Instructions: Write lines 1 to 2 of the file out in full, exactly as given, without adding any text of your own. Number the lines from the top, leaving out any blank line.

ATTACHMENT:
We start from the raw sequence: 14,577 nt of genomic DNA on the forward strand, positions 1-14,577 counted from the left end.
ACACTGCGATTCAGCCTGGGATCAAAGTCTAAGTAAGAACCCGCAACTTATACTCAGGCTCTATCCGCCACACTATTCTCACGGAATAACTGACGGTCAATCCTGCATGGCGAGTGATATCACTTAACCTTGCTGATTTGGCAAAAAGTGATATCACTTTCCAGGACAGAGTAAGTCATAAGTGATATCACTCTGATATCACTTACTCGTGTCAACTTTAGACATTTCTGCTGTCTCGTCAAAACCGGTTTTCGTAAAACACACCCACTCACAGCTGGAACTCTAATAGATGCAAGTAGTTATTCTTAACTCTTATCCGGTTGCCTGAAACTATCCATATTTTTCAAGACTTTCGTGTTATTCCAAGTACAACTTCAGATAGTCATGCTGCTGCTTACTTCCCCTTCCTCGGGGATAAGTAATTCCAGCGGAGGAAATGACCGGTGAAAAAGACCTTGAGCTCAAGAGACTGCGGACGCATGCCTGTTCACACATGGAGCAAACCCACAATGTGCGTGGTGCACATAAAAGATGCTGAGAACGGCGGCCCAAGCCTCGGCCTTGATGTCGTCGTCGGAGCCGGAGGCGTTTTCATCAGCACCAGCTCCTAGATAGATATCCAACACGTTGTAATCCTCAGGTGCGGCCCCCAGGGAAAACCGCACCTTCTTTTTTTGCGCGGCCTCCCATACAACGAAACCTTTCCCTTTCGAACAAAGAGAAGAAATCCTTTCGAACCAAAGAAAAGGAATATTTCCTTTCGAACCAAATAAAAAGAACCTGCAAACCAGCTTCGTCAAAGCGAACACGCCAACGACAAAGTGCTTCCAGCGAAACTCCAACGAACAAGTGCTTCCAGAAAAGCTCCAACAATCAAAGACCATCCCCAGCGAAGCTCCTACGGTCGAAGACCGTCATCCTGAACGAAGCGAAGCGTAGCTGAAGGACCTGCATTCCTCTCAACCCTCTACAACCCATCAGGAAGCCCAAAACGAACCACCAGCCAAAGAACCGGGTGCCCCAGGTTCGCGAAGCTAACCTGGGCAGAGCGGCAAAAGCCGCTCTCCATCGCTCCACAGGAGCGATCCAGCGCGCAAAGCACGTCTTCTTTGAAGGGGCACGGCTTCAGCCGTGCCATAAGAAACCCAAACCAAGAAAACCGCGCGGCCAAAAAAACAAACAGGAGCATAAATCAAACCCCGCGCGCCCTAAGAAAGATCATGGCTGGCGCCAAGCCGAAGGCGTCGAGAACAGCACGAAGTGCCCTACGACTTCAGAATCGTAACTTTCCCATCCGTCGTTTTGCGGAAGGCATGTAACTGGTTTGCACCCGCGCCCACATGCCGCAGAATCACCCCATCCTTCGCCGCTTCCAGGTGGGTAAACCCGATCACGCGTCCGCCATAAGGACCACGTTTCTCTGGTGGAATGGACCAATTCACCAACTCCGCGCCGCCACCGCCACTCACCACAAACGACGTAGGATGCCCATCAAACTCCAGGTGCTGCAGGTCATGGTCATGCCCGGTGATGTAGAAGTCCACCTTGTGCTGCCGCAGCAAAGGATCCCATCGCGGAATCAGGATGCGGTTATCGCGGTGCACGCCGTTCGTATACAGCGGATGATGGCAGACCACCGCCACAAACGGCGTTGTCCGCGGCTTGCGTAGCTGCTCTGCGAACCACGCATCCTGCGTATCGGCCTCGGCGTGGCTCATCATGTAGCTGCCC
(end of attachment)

We start from the raw sequence: 14,577 nt of genomic DNA on the forward strand, positions 1-14,577 counted from the left end.
ACACTGCGATTCAGCCTGGGATCAAAGTCTAAGTAAGAACCCGCAACTTATACTCAGGCTCTATCCGCCACACTATTCTCACGGAATAACTGACGGTCAATCCTGCATGGCGAGTGATATCACTTAACCTTGCTGATTTGGCAAAAAGTGATATCACTTTCCAGGACAGAGTAAGTCATAAGTGATATCACTCTGATATCACTTACTCGTGTCAACTTTAGACATTTCTGCTGTCTCGTCAAAACCGGTTTTCGTAAAACACACCCACTCACAGCTGGAACTCTAATAGATGCAAGTAGTTATTCTTAACTCTTATCCGGTTGCCTGAAACTATCCATATTTTTCAAGACTTTCGTGTTATTCCAAGTACAACTTCAGATAGTCATGCTGCTGCTTACTTCCCCTTCCTCGGGGATAAGTAATTCCAGCGGAGGAAATGACCGGTGAAAAAGACCTTGAGCTCAAGAGACTGCGGACGCATGCCTGTTCACACATGGAGCAAACCCACAATGTGCGTGGTGCACATAAAAGATGCTGAGAACGGCGGCCCAAGCCTCGGCCTTGATGTCGTCGTCGGAGCCGGAGGCGTTTTCATCAGCACCAGCTCCTAGATAGATATCCAACACGTTGTAATCCTCAGGTGCGGCCCCCAGGGAAAACCGCACCTTCTTTTTTTGCGCGGCCTCCCATACAACGAAACCTTTCCCTTTCGAACAAAGAGAAGAAATCCTTTCGAACCAAAGAAAAGGAATATTTCCTTTCGAACCAAATAAAAAGAACCTGCAAACCAGCTTCGTCAAAGCGAACACGCCAACGACAAAGTGCTTCCAGCGAAACTCCAACGAACAAGTGCTTCCAGAAAAGCTCCAACAATCAAAGACCATCCCCAGCGAAGCTCCTACGGTCGAAGACCGTCATCCTGAACGAAGCGAAGCGTAGCTGAAGGACCTGCATTCCTCTCAACCCTCTACAACCCATCAGGAAGCCCAAAACGAACCACCAGCCAAAGAACCGGGTGCCCCAGGTTCGCGAAGCTAACCTGGGCAGAGCGGCAAAAGCCGCTCTCCATCGCTCCACAGGAGCGATCCAGCGCGCAAAGCACGTCTTCTTTGAAGGGGCACGGCTTCAGCCGTGCCATAAGAAACCCAAACCAAGAAAACCGCGCGGCCAAAAAAACAAACAGGAGCATAAATCAAACCCCGCGCGCCCTAAGAAAGATCATGGCTGGCGCCAAGCCGAAGGCGTCGAGAACAGCACGAAGTGCCCTACGACTTCAGAATCGTAACTTTCCCATCCGTCGTTTTGCGGAAGGCATGTAACTGGTTTGCACCCGCGCCCACATGCCGCAGAATCACCCCATCCTTCGCCGCTTCCAGGTGGGTAAACCCGATCACGCGTCCGCCATAAGGACCACGTTTCTCTGGTGGAATGGACCAATTCACCAACTCCGCGCCGCCACCGCCACTCACCACAAACGACGTAGGATGCCCATCAAACTCCAGGTGCTGCAGGTCATGGTCATGCCCGGTGATGTAGAAGTCCACCTTGTGCTGCCGCAGCAAAGGATCCCATCGCGGAATCAGGATGCGGTTATCGCGGTGCACGCCGTTCGTATACAGCGGATGATGGCAGACCACCGCCACAAACGGCGTTGTCCGCGGCTTGCGTAGCTGCTCTGCGAACCACGCATCCTGCGTATCGGCCTCGGCGTGGCTCATCATGTAGCTGCCC